As a born and raised Alberta girl lets just say moving to Texas at the start of summer was a bit of a shock to the system. At around 2pm everyday my husband and I wondered why we desperately felt the need to lay down for a nap because we felt so drained. I was bonking hard on majority of my typically easy training runs and don't ask how I felt in the last few reps of my workouts, I was experiencing digestion issues I hadn't experienced since being diagnosed with Celiac. Sure I was going through Nuun tablets like pez candy but something was telling me that just wasn't cutting it.
Enter the HELP! After finding and working with genius sports dietician @featherstonenutrition and listening to a few good @runningrogue & @fuelforthesoul podcasts on training in the heat I was starting to feel much more educated about the physiological effects of training in the heat and could apply some good old trail and error tests to my running. Unfortunately like a true Canadian I already had my summer races planned..the only problem was they were in Texas haha - so I attempted my first race; a 10k on September 18th in 26 degree C (79F) heat and 96% humidity. Then ran my Peak race; a Half on October 16th in 20 degree C (68F) and 93% humidity.
This takes me into my top 5 lessons that apply to training and racing in the heat.
1) The heat WILL win every time. I repeat the heat WILL win! Those first few weeks where the temps rise are the hardest, your body needs time to adapt. A good tip is for every 5 degrees above 55F add 10 seconds to your pace per mile. Example your easy run pace is usually 8:45 per mile BUT its 80F and with the humidity feels like 85F this means you should add about 60 seconds per mile therefore your new easy run pace is 9:45 per mile. This might sound excessive but once you adapt and get a better understanding for how your body tolerates the heat you can adjust and go by feel based on effort.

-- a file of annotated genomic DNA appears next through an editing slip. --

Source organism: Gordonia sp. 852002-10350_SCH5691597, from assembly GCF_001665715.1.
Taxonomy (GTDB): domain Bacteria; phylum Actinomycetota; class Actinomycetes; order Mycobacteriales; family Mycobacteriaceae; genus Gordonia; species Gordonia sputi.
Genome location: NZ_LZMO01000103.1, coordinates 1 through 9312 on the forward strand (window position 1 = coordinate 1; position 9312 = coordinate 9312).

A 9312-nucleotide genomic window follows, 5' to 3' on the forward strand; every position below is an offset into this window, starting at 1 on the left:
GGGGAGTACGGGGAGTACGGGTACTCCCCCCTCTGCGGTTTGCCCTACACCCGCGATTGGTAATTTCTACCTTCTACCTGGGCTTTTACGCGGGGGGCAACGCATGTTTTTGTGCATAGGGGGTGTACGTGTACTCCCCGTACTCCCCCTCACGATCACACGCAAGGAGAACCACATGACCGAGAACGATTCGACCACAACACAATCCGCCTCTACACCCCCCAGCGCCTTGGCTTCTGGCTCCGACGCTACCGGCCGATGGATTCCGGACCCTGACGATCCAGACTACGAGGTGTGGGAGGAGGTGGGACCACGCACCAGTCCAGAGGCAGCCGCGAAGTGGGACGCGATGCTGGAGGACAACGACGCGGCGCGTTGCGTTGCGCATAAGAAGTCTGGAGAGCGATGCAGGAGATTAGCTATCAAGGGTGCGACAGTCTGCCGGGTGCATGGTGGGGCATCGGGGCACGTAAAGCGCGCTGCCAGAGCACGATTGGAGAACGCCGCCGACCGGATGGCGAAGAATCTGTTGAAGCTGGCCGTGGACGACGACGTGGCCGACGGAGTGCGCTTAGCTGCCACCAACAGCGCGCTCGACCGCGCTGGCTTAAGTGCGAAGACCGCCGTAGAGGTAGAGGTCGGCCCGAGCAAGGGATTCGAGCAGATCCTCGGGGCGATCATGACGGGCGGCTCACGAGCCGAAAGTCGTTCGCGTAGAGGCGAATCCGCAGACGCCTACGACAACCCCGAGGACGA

2) Not all electrolytes are the same! This is an extreme personal preference topic and should be based on trial and error. This is something I have been playing with all summer still and am shocked at how much sodium I need to keep up with my training, dog walking and existing in Houston. My biggest regret is not buying shares in salt or electrolytes.
My suggestion is checking out FeatherstoneNutrition's page to educate yourself https://www.featherstonenutrition.com/hydration/#calc
She has amazing content and a great sweat loss calculator I have used to determine the volume of fluids lost during a 60 minute run. Turns out I am a heavy, salty sweater and have found I feel best taking in a little more sodium before, during and after all runs. When it comes to those long runs in the heat I always hyper hydrate the night before and will carry my electrolytes with me on the run, I like to carry a 20oz handheld I can refill every 45mins or so adding the electrolytes I need to feel good at the end of the run. Here are the brands I am liking;
-Skratch Hyperhydrate for the night before long runs
- Re-Lyte for a sugar free electrolyte drink before, after or adding to my Skratch
- Huma + gels for extra sodium on long runs
3) Obvious but not so obvious - wear a light color hat or even better a visor! The difference between winter and summer running is you can take away or add layers in the winter but you might end up in jail for taking away layers in the summer. So dress light - fancy tech fabrics pay off the more sweat wicking and cooling the better. And who cares how you think you look...rock that sports bra and shorts!
4) Seek shade! Plan your route as best as you can though shaded areas, even if you have to repeat the same boring loop.
5) If you can hit the treadmill on those easy recovery days and down weeks. Your body will thank you.
6) Bonus Tip! Most important of them all STAY POSITIVE! There will be hard, defeating days where you want to throw in the towel. All the negative self talk will be there because you feel like you are running slow AF and losing fitness by the second but be assured as my cousin coach @mommytosubthree says the body knows effort not pace. A good reminder to focus on you, do the best you can and when in doubt reward yourself with a Starbucks Refresher at the end of your long run...life saving!
I'll end this here - please share with all your running, biking, golfing, outdoor enthusiast friends!
Peace & Love 'Y'all'